Deputy Chief Minister Ajit Pawar on Tuesday denied putting pressure for the sale of a prime piece of police land in Yerawada area to a private builder, and said it was the government's decision to do so.
The minister was denying claims made by former Pune Police commissioner Meeran Borwankar that a minister had tried to pressure her into signing off on the deal.
While accepting that he had called the police officer in connection with the plot, Pawar said he had never done anything that could cause loss to the government.
Project cancelled by Maha govt
The project, Pawar said, was cancelled by the Maharashtra government as the private party that was supposed to implement it got embroiled in an Enforcement Directorate (ED) case.
Without naming Borwankar, Pawar said: “Some people are claiming that because they opposed the project, it was cancelled. The claim was made in a book and at a press conference in Delhi on Monday. This is not true. The ED had taken action against the company in a particular case and therefore the state government decided to cancel the project.”
District guardian minister responds
Stating that he had indeed met Borwankar, Pawar said, “As the district guardian minister, I am supposed to review the implementation of various projects. When the district officials told me that the police commissioner had opposed the Yerawada project, I called her for a meeting. At the meeting, she said she did not agree with the project. I said that was fine.”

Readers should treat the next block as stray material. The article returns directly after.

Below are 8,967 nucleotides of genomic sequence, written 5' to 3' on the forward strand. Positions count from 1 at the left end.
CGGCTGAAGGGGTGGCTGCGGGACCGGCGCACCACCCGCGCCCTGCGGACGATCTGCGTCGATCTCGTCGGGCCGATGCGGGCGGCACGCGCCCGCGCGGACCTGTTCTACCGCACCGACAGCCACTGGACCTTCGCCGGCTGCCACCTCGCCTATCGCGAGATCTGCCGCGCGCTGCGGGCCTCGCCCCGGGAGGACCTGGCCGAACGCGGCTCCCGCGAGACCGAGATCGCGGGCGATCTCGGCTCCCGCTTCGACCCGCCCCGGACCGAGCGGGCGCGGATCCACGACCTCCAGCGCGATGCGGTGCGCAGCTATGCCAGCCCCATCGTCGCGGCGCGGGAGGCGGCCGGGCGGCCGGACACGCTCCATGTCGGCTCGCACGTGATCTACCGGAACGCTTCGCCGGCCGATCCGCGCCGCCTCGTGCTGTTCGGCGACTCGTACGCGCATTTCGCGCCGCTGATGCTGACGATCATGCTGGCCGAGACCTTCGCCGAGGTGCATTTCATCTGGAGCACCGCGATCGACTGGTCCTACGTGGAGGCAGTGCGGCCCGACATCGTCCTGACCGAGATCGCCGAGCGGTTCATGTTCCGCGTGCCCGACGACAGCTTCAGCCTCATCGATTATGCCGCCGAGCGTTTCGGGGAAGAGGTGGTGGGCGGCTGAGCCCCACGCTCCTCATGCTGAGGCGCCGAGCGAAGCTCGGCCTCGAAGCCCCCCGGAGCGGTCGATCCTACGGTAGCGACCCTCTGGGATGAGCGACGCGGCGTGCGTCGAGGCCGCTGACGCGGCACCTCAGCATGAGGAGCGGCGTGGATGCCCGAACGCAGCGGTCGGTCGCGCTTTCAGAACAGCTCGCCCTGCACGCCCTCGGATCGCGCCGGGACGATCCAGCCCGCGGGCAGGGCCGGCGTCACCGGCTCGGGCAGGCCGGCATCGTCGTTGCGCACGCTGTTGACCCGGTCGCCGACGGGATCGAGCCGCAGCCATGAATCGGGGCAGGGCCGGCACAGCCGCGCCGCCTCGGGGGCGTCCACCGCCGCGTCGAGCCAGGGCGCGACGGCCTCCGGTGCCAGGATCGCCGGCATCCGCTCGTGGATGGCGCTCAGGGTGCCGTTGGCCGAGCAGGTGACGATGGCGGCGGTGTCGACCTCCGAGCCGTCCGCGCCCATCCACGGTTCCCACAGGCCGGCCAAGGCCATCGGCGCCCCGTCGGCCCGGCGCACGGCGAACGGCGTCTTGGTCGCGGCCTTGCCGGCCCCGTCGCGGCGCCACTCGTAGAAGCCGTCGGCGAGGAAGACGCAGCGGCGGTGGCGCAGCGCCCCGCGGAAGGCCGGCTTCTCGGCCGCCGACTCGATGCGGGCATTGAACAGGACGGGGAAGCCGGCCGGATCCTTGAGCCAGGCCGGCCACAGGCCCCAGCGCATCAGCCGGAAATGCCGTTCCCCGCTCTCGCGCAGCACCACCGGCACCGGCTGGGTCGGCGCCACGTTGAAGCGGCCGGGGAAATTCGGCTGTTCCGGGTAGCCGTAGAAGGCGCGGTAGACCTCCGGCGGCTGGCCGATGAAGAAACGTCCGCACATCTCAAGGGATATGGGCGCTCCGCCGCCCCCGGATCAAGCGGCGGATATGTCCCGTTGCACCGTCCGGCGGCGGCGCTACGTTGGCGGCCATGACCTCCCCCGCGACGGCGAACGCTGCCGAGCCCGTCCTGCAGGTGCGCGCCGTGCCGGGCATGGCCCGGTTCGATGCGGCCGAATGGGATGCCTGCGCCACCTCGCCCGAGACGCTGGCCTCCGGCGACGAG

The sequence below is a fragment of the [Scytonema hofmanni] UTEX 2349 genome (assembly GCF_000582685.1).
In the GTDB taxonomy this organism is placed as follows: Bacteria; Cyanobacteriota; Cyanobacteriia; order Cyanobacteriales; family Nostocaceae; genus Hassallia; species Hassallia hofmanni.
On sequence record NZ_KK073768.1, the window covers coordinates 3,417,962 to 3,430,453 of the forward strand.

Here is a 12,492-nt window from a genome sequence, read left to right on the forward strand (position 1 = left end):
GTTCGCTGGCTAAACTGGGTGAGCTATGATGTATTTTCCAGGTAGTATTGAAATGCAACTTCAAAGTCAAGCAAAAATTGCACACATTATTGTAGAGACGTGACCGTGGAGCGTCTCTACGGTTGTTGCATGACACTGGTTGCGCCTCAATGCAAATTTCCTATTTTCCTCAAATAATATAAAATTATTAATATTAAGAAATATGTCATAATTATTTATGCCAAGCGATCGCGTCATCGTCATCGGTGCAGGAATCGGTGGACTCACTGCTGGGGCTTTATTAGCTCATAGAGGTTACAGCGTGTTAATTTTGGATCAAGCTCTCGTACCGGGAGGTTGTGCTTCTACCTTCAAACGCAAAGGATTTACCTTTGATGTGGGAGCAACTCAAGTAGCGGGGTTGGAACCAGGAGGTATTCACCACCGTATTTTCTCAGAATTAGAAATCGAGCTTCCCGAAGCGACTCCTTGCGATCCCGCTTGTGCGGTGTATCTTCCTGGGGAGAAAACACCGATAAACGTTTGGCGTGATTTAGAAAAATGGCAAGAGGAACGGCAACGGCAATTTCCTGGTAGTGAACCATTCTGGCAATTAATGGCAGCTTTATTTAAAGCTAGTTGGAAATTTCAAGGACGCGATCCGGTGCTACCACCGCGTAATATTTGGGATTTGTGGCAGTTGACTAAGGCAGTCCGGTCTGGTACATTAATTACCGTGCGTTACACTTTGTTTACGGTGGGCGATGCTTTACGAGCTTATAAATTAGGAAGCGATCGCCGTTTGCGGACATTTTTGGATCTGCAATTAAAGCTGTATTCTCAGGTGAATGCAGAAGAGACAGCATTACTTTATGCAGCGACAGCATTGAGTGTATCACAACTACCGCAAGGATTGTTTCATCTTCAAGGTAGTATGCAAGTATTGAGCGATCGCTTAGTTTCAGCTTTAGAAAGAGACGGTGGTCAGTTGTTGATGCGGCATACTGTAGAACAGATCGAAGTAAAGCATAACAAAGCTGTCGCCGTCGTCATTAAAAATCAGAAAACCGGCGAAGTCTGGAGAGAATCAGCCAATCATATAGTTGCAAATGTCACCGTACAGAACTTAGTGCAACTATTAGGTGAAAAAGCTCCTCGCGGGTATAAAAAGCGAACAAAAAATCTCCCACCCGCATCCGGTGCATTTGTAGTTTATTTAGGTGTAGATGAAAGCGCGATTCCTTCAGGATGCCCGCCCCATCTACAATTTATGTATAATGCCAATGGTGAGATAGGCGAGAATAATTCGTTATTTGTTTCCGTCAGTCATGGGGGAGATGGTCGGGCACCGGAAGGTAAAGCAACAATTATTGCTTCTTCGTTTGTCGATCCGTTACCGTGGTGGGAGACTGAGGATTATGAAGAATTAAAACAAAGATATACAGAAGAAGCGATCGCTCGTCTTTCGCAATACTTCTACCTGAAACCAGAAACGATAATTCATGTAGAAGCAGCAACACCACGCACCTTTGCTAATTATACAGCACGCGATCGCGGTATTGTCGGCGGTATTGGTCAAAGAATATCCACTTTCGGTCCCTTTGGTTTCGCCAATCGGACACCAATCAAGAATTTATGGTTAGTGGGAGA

“I might be strict but I am never rude to IAS and IPS officers. You can get this verified from officers,” he said.
Pawar accused of losing his cool
Borwankar had alleged that Pawar had lost his cool and had thrown the map of the project on the glass table placed between the two.
“I neither held any meeting nor signed any paper. It was done as per the policy of the state government, which had issued a government resolution for using vacant police land in Pune for the benefit of police personnel. It was the home department which had appointed a six-member committee. The committee had top police and district officials as its members. The committee took six months to decide about the project. The home minister, the additional chief secretary, the divisional commissioner and the police commissioner were involved in this project. I was nowhere in the picture,” Pawar said.
Pawar added, “Even the then divisional commissioner, Dilip Band, has told the media in Pune that Ajit Pawar was not involved in the case. He has said that it was entirely the decision of the home department.”
Pawar said the IPS officer might have written about the deal to get publicity for the book. “I am told that some retired officers do such things to get publicity for their books. I am told that before publishing the book, retired IPS and IAS officers have to take permission from their departments.”